The multifamily market has seen transformative growth in the last few years. Will it continue? What does it mean if it doesn’t? Our State of the Multifamily Real Estate Report has all the data, and the recommendations you need.

Learn what is driving the multifamily industry in 2023 below.

Rental Growth

In June 2022, median US rent rose to above $2,000 a month for the first time ever. However, as we enter into the new year, it’s clear that the accelerated rent growth the market saw during the height of the pandemic has ended for most regions—with the exception of the Sun Belt where markets in Florida, North Carolina, and Tennessee are still seeing strong growth above 10%.


From 1960 to 2021, US inflation averaged 3.8% per year. In 2022, the inflation rate has reached 8.5%. This is the highest rate the nation has seen in over four decades. The federal reserve has been increasing interest rates to try to give some relief to consumers, but the effects of the historic increase on the multi-family industry are already being felt. However, it’s possible that help is on the way.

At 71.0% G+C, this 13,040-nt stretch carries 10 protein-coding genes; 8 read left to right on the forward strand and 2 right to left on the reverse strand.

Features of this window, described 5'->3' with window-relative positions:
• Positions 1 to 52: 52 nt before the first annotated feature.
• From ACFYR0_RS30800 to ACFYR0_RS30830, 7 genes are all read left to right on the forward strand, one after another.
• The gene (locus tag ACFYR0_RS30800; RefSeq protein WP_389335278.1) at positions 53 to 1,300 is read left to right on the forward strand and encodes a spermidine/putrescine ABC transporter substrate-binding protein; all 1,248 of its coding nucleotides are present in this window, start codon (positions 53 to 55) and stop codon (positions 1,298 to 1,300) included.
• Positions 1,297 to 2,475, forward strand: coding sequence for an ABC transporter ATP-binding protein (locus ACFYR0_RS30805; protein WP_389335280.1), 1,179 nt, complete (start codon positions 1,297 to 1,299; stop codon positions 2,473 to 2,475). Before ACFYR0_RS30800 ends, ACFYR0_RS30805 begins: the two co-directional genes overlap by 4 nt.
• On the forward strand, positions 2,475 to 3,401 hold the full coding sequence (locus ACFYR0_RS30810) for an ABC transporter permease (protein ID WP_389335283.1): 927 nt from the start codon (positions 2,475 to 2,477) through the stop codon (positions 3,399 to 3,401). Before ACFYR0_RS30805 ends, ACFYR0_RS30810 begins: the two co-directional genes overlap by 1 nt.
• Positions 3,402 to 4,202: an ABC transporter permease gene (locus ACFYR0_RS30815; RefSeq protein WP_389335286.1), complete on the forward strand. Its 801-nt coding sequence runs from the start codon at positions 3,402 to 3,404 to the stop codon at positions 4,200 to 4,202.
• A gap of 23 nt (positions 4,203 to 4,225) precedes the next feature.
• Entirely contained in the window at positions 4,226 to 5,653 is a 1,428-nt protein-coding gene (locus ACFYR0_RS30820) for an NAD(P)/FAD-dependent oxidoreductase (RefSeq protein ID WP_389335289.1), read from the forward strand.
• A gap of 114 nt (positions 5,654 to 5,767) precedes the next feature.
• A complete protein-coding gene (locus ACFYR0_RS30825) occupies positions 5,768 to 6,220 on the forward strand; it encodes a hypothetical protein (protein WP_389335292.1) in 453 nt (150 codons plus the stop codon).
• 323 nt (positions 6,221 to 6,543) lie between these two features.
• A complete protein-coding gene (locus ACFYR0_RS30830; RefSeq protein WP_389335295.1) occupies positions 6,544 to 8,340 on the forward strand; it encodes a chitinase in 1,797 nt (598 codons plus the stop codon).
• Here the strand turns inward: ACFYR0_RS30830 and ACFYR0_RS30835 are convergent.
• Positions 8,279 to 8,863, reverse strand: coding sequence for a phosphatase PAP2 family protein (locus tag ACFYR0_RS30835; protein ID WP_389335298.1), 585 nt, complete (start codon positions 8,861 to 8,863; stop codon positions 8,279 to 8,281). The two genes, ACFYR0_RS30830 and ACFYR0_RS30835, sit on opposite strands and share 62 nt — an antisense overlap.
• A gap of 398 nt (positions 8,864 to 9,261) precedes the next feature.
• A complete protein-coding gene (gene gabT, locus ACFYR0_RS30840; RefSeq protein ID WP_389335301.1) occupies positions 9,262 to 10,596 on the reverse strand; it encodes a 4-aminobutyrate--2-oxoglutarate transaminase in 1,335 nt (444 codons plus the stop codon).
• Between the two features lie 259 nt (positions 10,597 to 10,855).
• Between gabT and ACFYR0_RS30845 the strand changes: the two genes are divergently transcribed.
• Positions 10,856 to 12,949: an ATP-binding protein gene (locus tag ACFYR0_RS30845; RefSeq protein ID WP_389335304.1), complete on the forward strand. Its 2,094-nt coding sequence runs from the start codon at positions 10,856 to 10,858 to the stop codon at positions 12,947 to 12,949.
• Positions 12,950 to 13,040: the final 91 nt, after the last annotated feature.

Housing Affordability

The pandemic, inflation, and supply chain issues have exasperated housing affordability issues in the US. We’re now seeing housing affordability rates worsen to levels not seen since early in the 2000s financial crisis. The Biden administration is stepping in with the Housing Supply Action Plan. In the meantime, potential homebuyers (and investors) are being pushed into the rental market instead. 


Costs to develop, build, and maintain multifamily properties are rising. Meanwhile, so is the demand for units. It’s unlikely that the US will have the single-family housing inventory it needs for years, so the industry, government, and consumers will turn to multifamily. This means that while costs are up, investments are worth it—if done right.

New Construction

While costs to build are rising, demand for multifamily units continues to climb. This means new construction is needed and fast, even at extra cost. Unfortunately, multifamily projects typically have longer lead times than single-family homes and construction will slow in 2023 due to costs, inflation, and interest rates.

What now?

So what does the data show and what does it mean for the health of the multifamily market in 2022 and heading into 2023? Read our State of the Multifamily Real Estate Report to learn more—and to get recommendations on how to act to meet the market.

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Danae Martin

Danae Martin is a Growth Lead at Rhino. She enjoys soaking up sunshine, exploring new cities, and lifting heavy weights.